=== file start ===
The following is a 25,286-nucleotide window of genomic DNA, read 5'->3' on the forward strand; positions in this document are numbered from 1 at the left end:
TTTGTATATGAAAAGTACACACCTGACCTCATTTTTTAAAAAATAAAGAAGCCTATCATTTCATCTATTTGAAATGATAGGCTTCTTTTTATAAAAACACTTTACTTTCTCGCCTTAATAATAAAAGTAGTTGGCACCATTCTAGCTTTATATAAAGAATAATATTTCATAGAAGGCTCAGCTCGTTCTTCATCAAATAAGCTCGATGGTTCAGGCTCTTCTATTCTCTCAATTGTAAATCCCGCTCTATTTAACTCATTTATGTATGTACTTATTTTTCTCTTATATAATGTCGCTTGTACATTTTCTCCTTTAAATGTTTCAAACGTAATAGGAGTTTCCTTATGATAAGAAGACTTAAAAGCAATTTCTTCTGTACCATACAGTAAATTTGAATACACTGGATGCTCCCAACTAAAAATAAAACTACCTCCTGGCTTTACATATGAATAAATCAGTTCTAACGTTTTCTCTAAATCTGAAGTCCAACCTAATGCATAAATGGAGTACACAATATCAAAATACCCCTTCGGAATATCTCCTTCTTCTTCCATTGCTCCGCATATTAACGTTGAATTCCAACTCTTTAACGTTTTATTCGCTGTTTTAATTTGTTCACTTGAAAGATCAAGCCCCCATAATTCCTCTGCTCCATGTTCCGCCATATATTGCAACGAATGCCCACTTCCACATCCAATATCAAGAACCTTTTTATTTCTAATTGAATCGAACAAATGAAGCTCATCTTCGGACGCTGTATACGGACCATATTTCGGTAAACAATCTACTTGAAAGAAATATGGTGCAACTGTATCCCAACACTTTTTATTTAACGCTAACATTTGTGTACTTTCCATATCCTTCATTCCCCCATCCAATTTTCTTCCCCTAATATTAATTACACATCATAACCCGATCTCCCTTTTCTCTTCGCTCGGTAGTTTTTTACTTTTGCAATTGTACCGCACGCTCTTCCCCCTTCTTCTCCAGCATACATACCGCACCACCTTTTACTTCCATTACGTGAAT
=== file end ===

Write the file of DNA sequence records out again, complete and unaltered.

The following is a 25,286-nucleotide window of genomic DNA, read 5'->3' on the forward strand; positions in this document are numbered from 1 at the left end:
TTTGTATATGAAAAGTACACACCTGACCTCATTTTTTAAAAAATAAAGAAGCCTATCATTTCATCTATTTGAAATGATAGGCTTCTTTTTATAAAAACACTTTACTTTCTCGCCTTAATAATAAAAGTAGTTGGCACCATTCTAGCTTTATATAAAGAATAATATTTCATAGAAGGCTCAGCTCGTTCTTCATCAAATAAGCTCGATGGTTCAGGCTCTTCTATTCTCTCAATTGTAAATCCCGCTCTATTTAACTCATTTATGTATGTACTTATTTTTCTCTTATATAATGTCGCTTGTACATTTTCTCCTTTAAATGTTTCAAACGTAATAGGAGTTTCCTTATGATAAGAAGACTTAAAAGCAATTTCTTCTGTACCATACAGTAAATTTGAATACACTGGATGCTCCCAACTAAAAATAAAACTACCTCCTGGCTTTACATATGAATAAATCAGTTCTAACGTTTTCTCTAAATCTGAAGTCCAACCTAATGCATAAATGGAGTACACAATATCAAAATACCCCTTCGGAATATCTCCTTCTTCTTCCATTGCTCCGCATATTAACGTTGAATTCCAACTCTTTAACGTTTTATTCGCTGTTTTAATTTGTTCACTTGAAAGATCAAGCCCCCATAATTCCTCTGCTCCATGTTCCGCCATATATTGCAACGAATGCCCACTTCCACATCCAATATCAAGAACCTTTTTATTTCTAATTGAATCGAACAAATGAAGCTCATCTTCGGACGCTGTATACGGACCATATTTCGGTAAACAATCTACTTGAAAGAAATATGGTGCAACTGTATCCCAACACTTTTTATTTAACGCTAACATTTGTGTACTTTCCATATCCTTCATTCCCCCATCCAATTTTCTTCCCCTAATATTAATTACACATCATAACCCGATCTCCCTTTTCTCTTCGCTCGGTAGTTTTTTACTTTTGCAATTGTACCGCACGCTCTTCCCCCTTCTTCTCCAGCATACATACCGCACCACCTTTTACTTCCATTACGTGAAT